Sadio Mane could make Julian Nagelsmann’s Bayern Munich better even after Robert Lewandowski’s exit

Sadio Mane has made a quick impression at Bayern Munich, that much is clear. He scored one and had two goals disallowed in the club’s entertaining 5-3 Super Cup win over RB Leipzig on Sunday. One trophy and lots of fun had already.

That was the overriding emotion from Jamal Musiala

when putting the Mane question to him in the mixed zone after the game in Leipzig. The young midfielder’s eyes lit up. “He is an amazing player and a very nice guy as well,” Musiala told Sky Sports.

“As soon as he came into the team he felt welcome. There was no awkwardness. He fitted right into the family. Whenever he is on the pitch we can all have fun. He is amazing, his one-on-one dribbling, his scoring, his ideas. It is just fun when he is on the pitch.”

Mane certainly seemed to be enjoying himself, although the goal itself, late in the first half, was a curious one. His reaction as the ball hit the net was delayed for a moment. It was as if even he could not believe the space in which he found himself inside the box.

The hugely impressive Musiala had broken the defensive line and Serge Gnabry’s centre had made the finish simple. If his Bayern teammates keep laying goals on like this then maybe Mane could yet match Robert Lewandowski’s extraordinary output.

But the real story of his summer move is that he will not need to.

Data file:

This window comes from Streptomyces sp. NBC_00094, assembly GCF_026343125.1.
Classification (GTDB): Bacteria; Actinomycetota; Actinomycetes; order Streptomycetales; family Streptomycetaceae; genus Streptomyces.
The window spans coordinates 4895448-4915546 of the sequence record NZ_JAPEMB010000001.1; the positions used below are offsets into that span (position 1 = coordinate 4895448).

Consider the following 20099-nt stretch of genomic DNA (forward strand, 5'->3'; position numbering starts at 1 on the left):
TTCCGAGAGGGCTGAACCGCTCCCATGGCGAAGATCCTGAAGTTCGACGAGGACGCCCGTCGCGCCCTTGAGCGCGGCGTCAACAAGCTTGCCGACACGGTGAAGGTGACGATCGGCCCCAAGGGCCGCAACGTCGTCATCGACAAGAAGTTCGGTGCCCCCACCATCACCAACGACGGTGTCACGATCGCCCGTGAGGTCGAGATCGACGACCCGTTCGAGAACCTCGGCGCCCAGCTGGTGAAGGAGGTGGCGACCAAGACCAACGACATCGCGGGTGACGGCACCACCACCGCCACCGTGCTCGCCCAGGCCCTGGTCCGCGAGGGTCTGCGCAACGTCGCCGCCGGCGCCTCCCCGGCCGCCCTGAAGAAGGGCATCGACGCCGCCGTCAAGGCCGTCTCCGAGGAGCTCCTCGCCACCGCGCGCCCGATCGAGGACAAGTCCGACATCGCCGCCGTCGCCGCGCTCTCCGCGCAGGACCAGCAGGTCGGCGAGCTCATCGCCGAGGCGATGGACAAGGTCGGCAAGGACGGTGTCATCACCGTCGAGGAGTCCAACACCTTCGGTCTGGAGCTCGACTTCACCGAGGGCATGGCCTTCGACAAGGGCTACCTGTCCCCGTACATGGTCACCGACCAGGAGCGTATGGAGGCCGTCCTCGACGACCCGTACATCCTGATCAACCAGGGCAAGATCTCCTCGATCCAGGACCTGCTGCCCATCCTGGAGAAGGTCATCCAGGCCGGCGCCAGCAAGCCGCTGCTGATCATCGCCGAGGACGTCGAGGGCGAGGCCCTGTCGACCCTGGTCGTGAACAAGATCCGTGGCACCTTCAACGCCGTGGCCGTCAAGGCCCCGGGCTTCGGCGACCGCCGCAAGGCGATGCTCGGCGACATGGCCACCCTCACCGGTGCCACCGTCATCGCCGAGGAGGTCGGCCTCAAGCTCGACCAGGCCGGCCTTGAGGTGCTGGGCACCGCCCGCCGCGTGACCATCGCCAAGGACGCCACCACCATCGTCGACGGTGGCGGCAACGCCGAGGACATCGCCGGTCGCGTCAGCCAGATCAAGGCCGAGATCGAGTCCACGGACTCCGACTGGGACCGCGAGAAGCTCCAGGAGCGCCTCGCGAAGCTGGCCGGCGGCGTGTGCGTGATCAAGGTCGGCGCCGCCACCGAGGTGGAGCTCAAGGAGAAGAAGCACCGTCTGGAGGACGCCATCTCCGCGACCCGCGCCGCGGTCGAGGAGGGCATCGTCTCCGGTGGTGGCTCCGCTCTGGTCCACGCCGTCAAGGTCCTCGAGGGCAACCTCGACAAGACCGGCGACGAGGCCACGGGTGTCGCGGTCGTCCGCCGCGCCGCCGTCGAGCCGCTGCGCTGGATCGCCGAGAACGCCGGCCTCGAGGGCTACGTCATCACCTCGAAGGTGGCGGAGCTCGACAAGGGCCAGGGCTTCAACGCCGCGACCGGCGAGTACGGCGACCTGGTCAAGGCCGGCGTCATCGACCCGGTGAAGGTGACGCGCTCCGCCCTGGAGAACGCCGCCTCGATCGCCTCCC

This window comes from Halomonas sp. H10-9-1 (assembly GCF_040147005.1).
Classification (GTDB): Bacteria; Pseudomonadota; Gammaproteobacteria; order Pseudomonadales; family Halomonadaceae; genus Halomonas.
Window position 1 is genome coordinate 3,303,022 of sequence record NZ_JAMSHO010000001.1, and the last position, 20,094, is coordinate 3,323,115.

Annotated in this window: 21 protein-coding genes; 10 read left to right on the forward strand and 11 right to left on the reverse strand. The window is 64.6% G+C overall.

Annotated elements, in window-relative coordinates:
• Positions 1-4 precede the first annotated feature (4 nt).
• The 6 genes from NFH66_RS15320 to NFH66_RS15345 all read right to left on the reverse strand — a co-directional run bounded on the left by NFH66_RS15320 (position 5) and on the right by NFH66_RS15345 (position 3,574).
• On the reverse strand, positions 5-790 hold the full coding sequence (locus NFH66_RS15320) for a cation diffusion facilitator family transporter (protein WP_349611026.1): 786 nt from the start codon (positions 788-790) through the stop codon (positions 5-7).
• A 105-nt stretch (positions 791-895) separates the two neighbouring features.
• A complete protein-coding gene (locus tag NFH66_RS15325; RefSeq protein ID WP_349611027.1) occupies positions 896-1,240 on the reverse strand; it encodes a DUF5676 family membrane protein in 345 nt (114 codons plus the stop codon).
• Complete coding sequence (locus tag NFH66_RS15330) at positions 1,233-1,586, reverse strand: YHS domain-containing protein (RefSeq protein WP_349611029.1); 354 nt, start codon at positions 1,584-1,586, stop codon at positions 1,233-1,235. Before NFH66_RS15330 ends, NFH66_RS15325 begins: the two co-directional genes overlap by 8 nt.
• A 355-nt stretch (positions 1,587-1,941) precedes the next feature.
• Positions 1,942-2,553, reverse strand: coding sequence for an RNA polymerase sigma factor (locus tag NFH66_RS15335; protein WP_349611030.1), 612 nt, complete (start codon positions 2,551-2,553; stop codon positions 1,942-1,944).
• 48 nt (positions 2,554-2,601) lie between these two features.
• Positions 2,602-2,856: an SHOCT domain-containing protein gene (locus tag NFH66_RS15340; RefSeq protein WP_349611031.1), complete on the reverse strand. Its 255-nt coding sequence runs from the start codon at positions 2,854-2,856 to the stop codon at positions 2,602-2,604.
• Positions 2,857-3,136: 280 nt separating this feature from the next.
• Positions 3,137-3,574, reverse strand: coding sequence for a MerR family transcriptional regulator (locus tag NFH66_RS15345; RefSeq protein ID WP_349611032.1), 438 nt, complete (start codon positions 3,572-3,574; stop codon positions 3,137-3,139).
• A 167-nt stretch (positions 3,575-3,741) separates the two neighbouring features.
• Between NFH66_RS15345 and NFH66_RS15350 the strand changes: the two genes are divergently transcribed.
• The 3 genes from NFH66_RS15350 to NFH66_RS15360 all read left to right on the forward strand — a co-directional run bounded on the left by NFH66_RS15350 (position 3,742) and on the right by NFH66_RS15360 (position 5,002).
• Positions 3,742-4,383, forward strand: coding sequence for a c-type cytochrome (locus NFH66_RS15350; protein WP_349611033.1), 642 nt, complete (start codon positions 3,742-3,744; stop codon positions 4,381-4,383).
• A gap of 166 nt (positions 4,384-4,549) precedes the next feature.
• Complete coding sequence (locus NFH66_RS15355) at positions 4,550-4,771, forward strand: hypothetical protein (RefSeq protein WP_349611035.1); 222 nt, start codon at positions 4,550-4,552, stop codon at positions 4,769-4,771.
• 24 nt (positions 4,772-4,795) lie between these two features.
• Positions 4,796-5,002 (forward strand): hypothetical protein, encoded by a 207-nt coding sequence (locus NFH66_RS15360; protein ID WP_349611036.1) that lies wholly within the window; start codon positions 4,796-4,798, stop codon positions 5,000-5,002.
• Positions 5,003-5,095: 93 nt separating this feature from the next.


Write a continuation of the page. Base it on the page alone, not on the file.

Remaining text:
Lewandowski averaged over 50 goals per season in his last three years at Bayern before his contentious transfer to Barcelona last month. Mane offers something else. There is excitement surrounding him. A genuine belief that he might make Bayern better.

It is a view that appears to be shared by his new teammates, his coach, the money men at the club and even legends like Lothar Matthaus. “I like him very much,” the former Ballon d’Or winner told Sky Sports. “I think he is somebody who can make the difference.”

That pressure was on Mane in Leipzig. Even at Liverpool, the spotlight was never quite like this. Loud cheers greeted his entrance. The big screen focused on him. The Bundesliga ‘star cam’ followed his every move. He was last on the pitch but leading the line.

The sense is that a superstar has arrived.

“We have signed a world star,” Andreas Jung tells Sky Sports.

Jung is on the board at Bayern. He is a man with a marketing background and an international focus. The prospect of an uplift in interest across Africa has not escaped him. The global appeal of Mane has already been noted, even at a club as big as Bayern.

“On our summer tour in the United States, he received just as much applause as Thomas Muller, which is important for our club because we always need a mix of international stars and popular figures who embody our Bavarian identity.

“Sadio is not only a good sporting fit for our club and its values, but his down-to-earth nature and overall character are also extremely well received by our fans around the world. He is outstanding in sports and communicates values in an authentic and credible way.

“The fans love such players and that is the kind of player every club wants. He underlines the charisma of FC Bayern and is a figurehead for the entire Bundesliga brand.”

Off the pitch, the signing appeals.

On the pitch, it makes even more sense.

For Julian Nagelsmann, the 35-year-old Bayern head coach, last season was little more than a qualified success. Winning the Bundesliga title was the bare minimum and a Champions League quarter-final exit to Spanish side Villarreal fell below that.